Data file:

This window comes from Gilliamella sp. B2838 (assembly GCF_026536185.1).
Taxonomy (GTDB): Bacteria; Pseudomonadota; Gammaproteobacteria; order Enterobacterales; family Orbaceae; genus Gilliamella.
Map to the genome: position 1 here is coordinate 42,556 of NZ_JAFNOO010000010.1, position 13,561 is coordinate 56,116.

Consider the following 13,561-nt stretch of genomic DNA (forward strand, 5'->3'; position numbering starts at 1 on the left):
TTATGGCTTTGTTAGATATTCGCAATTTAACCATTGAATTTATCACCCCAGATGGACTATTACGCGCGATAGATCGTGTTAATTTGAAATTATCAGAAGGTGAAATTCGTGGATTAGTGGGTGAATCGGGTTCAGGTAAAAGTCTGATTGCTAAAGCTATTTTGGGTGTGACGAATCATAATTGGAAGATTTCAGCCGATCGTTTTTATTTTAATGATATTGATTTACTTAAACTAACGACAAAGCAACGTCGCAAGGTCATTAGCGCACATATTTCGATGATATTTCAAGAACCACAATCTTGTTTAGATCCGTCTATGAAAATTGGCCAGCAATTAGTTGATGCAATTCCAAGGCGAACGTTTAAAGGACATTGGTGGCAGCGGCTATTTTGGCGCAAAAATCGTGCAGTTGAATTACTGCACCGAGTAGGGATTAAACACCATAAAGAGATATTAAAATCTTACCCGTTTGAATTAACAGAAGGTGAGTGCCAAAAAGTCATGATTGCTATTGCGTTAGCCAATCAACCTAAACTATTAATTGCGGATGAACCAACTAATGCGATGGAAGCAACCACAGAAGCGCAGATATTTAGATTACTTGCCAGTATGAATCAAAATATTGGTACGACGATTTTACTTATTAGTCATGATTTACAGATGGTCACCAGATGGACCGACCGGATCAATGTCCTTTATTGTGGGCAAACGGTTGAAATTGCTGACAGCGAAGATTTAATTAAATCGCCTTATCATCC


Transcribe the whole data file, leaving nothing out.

This window comes from Gilliamella sp. B2838 (assembly GCF_026536185.1).
Taxonomy (GTDB): Bacteria; Pseudomonadota; Gammaproteobacteria; order Enterobacterales; family Orbaceae; genus Gilliamella.
Map to the genome: position 1 here is coordinate 42,556 of NZ_JAFNOO010000010.1, position 13,561 is coordinate 56,116.

Consider the following 13,561-nt stretch of genomic DNA (forward strand, 5'->3'; position numbering starts at 1 on the left):
TTATGGCTTTGTTAGATATTCGCAATTTAACCATTGAATTTATCACCCCAGATGGACTATTACGCGCGATAGATCGTGTTAATTTGAAATTATCAGAAGGTGAAATTCGTGGATTAGTGGGTGAATCGGGTTCAGGTAAAAGTCTGATTGCTAAAGCTATTTTGGGTGTGACGAATCATAATTGGAAGATTTCAGCCGATCGTTTTTATTTTAATGATATTGATTTACTTAAACTAACGACAAAGCAACGTCGCAAGGTCATTAGCGCACATATTTCGATGATATTTCAAGAACCACAATCTTGTTTAGATCCGTCTATGAAAATTGGCCAGCAATTAGTTGATGCAATTCCAAGGCGAACGTTTAAAGGACATTGGTGGCAGCGGCTATTTTGGCGCAAAAATCGTGCAGTTGAATTACTGCACCGAGTAGGGATTAAACACCATAAAGAGATATTAAAATCTTACCCGTTTGAATTAACAGAAGGTGAGTGCCAAAAAGTCATGATTGCTATTGCGTTAGCCAATCAACCTAAACTATTAATTGCGGATGAACCAACTAATGCGATGGAAGCAACCACAGAAGCGCAGATATTTAGATTACTTGCCAGTATGAATCAAAATATTGGTACGACGATTTTACTTATTAGTCATGATTTACAGATGGTCACCAGATGGACCGACCGGATCAATGTCCTTTATTGTGGGCAAACGGTTGAAATTGCTGACAGCGAAGATTTAATTAAATCGCCTTATCATCC